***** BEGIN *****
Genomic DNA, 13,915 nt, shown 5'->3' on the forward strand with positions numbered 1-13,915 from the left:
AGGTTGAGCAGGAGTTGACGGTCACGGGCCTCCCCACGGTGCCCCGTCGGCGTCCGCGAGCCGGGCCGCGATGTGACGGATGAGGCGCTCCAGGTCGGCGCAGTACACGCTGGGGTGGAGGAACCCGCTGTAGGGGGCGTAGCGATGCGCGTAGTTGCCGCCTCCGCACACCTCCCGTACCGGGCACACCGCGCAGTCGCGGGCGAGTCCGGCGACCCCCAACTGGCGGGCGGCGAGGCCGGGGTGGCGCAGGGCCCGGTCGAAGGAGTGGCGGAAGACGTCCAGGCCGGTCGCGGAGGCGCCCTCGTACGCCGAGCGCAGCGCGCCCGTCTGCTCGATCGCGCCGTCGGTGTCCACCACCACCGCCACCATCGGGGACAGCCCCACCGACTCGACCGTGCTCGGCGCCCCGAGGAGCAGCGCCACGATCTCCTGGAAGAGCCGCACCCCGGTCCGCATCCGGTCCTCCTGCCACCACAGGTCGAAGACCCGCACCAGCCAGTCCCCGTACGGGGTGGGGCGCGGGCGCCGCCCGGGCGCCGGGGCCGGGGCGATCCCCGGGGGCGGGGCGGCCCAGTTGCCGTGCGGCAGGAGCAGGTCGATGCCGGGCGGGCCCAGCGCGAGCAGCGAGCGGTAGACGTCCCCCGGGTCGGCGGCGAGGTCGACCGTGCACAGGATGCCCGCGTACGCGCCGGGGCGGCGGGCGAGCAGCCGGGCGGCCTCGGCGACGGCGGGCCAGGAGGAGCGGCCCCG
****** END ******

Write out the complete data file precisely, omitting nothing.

Genomic DNA, 13,915 nt, shown 5'->3' on the forward strand with positions numbered 1-13,915 from the left:
AGGTTGAGCAGGAGTTGACGGTCACGGGCCTCCCCACGGTGCCCCGTCGGCGTCCGCGAGCCGGGCCGCGATGTGACGGATGAGGCGCTCCAGGTCGGCGCAGTACACGCTGGGGTGGAGGAACCCGCTGTAGGGGGCGTAGCGATGCGCGTAGTTGCCGCCTCCGCACACCTCCCGTACCGGGCACACCGCGCAGTCGCGGGCGAGTCCGGCGACCCCCAACTGGCGGGCGGCGAGGCCGGGGTGGCGCAGGGCCCGGTCGAAGGAGTGGCGGAAGACGTCCAGGCCGGTCGCGGAGGCGCCCTCGTACGCCGAGCGCAGCGCGCCCGTCTGCTCGATCGCGCCGTCGGTGTCCACCACCACCGCCACCATCGGGGACAGCCCCACCGACTCGACCGTGCTCGGCGCCCCGAGGAGCAGCGCCACGATCTCCTGGAAGAGCCGCACCCCGGTCCGCATCCGGTCCTCCTGCCACCACAGGTCGAAGACCCGCACCAGCCAGTCCCCGTACGGGGTGGGGCGCGGGCGCCGCCCGGGCGCCGGGGCCGGGGCGATCCCCGGGGGCGGGGCGGCCCAGTTGCCGTGCGGCAGGAGCAGGTCGATGCCGGGCGGGCCCAGCGCGAGCAGCGAGCGGTAGACGTCCCCCGGGTCGGCGGCGAGGTCGACCGTGCACAGGATGCCCGCGTACGCGCCGGGGCGGCGGGCGAGCAGCCGGGCGGCCTCGGCGACGGCGGGCCAGGAGGAGCGGCCCCG